In the world of messaging (today), you have behemoths like WhatsApp and iMessage, and they are “backed by some of the richest companies in the world.” And then there’s Signal. It’s run by a nonprofit and pretty much operates as the exact opposite — they are committed to end-to-end encryption, does not collect or store sensitive information, or backups of user data.

This post from Nitasha Tiku on The Washington Post gives a detailed backstory on Meredith Whittaker, former Google manager, and her arrival to Signal as President (and board member since 2020), as well as why Signal “hopes to support itself with small donations from millions of users.”

The Changelog The Changelog #502

Fireside chat with Jack Dorsey ♻️

This week we’re re-broadcasting a very special episode of Founders Talk. Adam was invited by our friends at Square to host a fireside chat with Jack Dorsey as the featured finale of their annual developer conference called Square Unboxed. Jack is one of the most prolific CEOs out there. He’s a hacker turned CEO, often working at the very edge of what’s to come. He’s focused on what the future has to offer and an innovator at scale. He’s also a Bitcoin maximalist and has positioned himself and Block long on Bitcoin.

GitLab dissociatedpress.net

GitLab’s the latest punching bag for entitled users

This post reacting to other people’s reaction to GitLab’s recent free tier changes starts kinda rant-y:

Lots of users expect to get things for free, forever, from for-profit companies that don’t answer to them. Those users contribute almost nothing1 to the bottom line for the for-profit companies, and actively drive up costs for them. Yet, somehow, with no skin in the game, they feel entitled to complain and badmouth the companies because they’re not getting as much value for their monthly contribution of nothing at all.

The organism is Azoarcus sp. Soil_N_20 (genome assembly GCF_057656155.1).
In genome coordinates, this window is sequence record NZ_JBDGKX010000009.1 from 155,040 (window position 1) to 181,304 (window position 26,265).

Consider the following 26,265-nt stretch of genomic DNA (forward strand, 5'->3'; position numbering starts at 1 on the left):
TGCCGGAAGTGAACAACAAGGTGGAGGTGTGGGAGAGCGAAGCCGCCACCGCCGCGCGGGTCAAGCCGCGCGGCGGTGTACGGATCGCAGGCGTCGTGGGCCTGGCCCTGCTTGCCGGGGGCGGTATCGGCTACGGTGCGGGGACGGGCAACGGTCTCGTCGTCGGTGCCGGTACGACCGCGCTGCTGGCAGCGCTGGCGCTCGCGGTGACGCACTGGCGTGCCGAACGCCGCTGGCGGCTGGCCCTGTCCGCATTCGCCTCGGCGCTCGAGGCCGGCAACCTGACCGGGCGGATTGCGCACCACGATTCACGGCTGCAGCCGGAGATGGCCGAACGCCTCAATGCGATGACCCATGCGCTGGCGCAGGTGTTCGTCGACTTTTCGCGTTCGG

But it ends with a pretty strong call to build things for ourselves:

Create a business case, get the funding, stand up the infrastructure, and pay people to work on it rather than expecting for-profit companies to prioritize (what you see as) the public good over profit. Whether that’s how things should be or not, it is how they are and that isn’t going to change as long as the only movement in the direction of change is people hectoring for-profit companies to do better.

The Changelog The Changelog #499

Long live RSS!

This week we’re joined again by Ben Ubois and we’re talking about RSS. Yes, RSS…the tech that never seems to die and yet so many of us rely on it daily. Ben is the creator of Feedbin, which is self-described as “a nice place to read on the web.” Ben is also the maker of a new app on iOS for people who like podcasts. It’s called Airshow and you can download it at airshow.fm. Ben catches us up on the state of Feedbin, we discuss the nine lives of RSS and its foundational utility for the indie web, the possibilities and short-comings of RSS, we get deep in the weeds on the Podcast 2.0 spec and the work being done on <podcast:chapters>, and Ben also shares the details on his new app called Airshow.

The Changelog The Changelog #496

Oxide builds servers (as they should be)

Today we have a special treat: Bryan Cantrill, co-founder and CTO of Oxide Computer! You may know Bryan from his work on DTrace. He worked at Sun for many years, then Oracle, and finally Joyent before starting Oxide.

We dig deep into their company’s mission/principles/values, hear how it it all started with a VC’s blank check that turned out to be anything but, and learn how Oxide’s integrated approach to hardware & software sets them up to compete with the established players by building servers as they should be.

The Changelog The Changelog #495

Actual(ly) opening up